achieve a significant number of operating hours. Nevertheless, three
conclusions were obvious. First, all failures of the power supplies or
modulators are directly attributable to an error in installation or
operation. These errors were failure to connect the overcurrent sensor
into the modulator control, inadvertent overvoltage of the modulator,
and failure of the cooling system. Second, none of these systems had a
VED fail during operation. Third, even for systems used intermittently
(such as Cobra Judy X-band shown in Figure 2), the operational
availability was essentially 100% after the upgrade was completed.
For example, the Cobra Judy X-band transmitter, which had originally
been the major source of problems in the entire system, has ceased to
be a cause of system down-time since its upgrade.
DTI-fielded transmitter systems with significant operational data are shown in Table 1. Note that the greatest
number of hours to date is with the MIT Bates Accelerator. There are also industrial systems using this same solid-
state technology with comparable reliability statistics.
Combining the data from these systems, the
minimum
transmitter MTBF associated with this experience is
350,000 hours at a 60% confidence level. This compares very favorably with the MIL-HDBK-217F analysis
performed on the AN/SPG-60 transmitter (Figure 3). The solid-state switch at the core of the modulator was
estimated to have an MTBF of 423,000 hours. For the entire transmitter, the predicted MTBF was approximately
50,000 hours, limited by the cooling fans.
-1-
Table 1. Cumulative Error-Free Operating Hours for Major Transmitters With DTI Upgrades.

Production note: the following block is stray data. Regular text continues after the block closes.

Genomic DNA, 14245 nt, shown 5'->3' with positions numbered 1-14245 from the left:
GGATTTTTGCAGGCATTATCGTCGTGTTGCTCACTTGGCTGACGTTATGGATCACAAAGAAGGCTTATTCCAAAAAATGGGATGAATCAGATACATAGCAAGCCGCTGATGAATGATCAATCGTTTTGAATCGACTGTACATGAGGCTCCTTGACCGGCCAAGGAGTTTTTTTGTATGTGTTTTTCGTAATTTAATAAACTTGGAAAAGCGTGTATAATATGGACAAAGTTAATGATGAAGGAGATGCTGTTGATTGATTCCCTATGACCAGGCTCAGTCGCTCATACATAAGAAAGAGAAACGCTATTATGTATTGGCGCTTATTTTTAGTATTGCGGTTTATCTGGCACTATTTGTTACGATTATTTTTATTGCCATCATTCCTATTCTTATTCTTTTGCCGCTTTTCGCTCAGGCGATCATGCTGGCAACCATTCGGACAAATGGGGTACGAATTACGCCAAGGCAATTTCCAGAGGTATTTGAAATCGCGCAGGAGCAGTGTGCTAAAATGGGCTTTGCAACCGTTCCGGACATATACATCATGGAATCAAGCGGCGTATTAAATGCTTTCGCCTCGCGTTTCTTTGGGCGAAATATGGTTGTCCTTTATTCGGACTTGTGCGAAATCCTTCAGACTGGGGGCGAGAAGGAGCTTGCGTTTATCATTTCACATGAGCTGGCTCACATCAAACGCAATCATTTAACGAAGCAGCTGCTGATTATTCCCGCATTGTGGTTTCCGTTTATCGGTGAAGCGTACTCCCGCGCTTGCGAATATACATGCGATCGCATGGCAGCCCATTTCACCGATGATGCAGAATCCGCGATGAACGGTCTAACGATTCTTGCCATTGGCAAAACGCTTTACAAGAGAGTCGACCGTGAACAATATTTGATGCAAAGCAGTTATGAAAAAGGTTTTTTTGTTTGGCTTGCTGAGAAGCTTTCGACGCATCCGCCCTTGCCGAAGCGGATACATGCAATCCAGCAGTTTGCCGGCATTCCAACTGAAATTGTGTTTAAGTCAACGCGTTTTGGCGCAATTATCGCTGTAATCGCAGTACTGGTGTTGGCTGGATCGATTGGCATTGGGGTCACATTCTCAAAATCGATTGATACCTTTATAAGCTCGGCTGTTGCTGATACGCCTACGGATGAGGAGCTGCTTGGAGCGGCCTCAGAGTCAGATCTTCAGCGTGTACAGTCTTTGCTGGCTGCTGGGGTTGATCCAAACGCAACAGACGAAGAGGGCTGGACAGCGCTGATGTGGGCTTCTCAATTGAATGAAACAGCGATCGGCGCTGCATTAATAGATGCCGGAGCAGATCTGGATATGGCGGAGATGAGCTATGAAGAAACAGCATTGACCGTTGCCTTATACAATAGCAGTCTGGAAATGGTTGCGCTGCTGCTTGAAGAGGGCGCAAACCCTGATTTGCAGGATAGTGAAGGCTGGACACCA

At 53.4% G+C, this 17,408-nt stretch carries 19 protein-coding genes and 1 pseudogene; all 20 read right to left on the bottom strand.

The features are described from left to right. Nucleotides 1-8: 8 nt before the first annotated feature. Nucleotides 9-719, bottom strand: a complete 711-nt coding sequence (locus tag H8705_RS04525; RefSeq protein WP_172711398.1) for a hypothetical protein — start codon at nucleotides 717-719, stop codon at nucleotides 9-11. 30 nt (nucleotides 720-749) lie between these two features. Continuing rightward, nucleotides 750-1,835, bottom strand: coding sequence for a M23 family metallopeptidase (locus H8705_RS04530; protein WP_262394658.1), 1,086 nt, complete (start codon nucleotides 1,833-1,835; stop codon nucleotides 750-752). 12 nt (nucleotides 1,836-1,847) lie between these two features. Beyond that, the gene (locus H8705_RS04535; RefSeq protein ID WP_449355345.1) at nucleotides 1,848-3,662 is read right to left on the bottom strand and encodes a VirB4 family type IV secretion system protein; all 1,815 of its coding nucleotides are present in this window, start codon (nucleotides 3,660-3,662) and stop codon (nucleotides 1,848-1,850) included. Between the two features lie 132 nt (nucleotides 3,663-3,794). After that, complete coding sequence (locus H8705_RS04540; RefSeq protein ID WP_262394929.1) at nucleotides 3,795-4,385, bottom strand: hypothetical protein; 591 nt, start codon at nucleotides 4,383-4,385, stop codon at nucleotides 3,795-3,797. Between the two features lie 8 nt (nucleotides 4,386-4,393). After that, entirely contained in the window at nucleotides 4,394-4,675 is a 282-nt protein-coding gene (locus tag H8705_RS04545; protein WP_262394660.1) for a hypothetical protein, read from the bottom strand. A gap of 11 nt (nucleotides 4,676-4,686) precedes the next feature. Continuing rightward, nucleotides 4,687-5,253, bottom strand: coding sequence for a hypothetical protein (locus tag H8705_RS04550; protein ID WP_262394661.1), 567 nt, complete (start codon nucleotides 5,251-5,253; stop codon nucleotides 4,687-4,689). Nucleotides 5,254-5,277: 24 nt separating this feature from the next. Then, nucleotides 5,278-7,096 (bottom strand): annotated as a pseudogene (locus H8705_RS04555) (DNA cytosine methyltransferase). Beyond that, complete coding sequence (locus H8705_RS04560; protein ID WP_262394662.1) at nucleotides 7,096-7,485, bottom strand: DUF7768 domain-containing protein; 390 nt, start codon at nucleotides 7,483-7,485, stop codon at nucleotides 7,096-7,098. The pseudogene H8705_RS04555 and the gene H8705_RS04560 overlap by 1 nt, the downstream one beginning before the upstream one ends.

Transmitter
# of Fielded
Units
System Operating Hours
(as of 5/2005)
MIT Bates Linear Accelerator
10
32,000
Multi-Target Instrumentation Radar
1
5,100
AN/SPG-60 Radar
12
8,200
(Accelerated Life Test)
Sondrestrom Radar
1
3,120
Cobra Judy X-Band
1
< 200
The fundamental limitation on the reliability of the transmitter comes
from the solid-state devices which fail from heat. When the semiconductor
junctions remain cool (T
junction
<100
C), the devices have lifetimes in the
millions of hours. However, every 10
C increase in T
junction
, reduces their
reliability by a factor of two. Therefore, careful attention to both the
thermal design of the solid-state systems and maintenance of the modulator
cooling systems are critical to achieving high reliability.
Figure 3. AN/SPG-60 radar cabinet.
DTI’s upgrade kit is installed in the
lower compartment.
Solid-state transmitters increase the lifetime of VEDs. Most likely, this
increased lifetime results from faster arc handling by the solid-state switch.
Even in mod-anode and grid-pulsed systems, DTI uses a series cathode
switch, which opens in <1 μs in response to an arc. The switch opens at
relatively low current levels, and prevents the very high fault currents
experienced in a transmitter during a typical crowbar. Eliminating these
high currents (and their resulting fault energy levels) seems to be a critical
element in extending VED lifetime. The opening of the series switch does
not discharge the capacitors, or fault the power supply. The transmitter is
able to resume operation as soon as an arc clears, as fast as milliseconds,
often before the next pulse. From an operational point of view, this
translates to significantly increased up-time.
In summary, combining VED RF amplifiers and solid-state modulators
and power supplies is a proven means to build highly reliable high power
transmitters. It is possible that the reliability of a solid-state VED
transmitter may be limited solely by cathode depletion.
-2-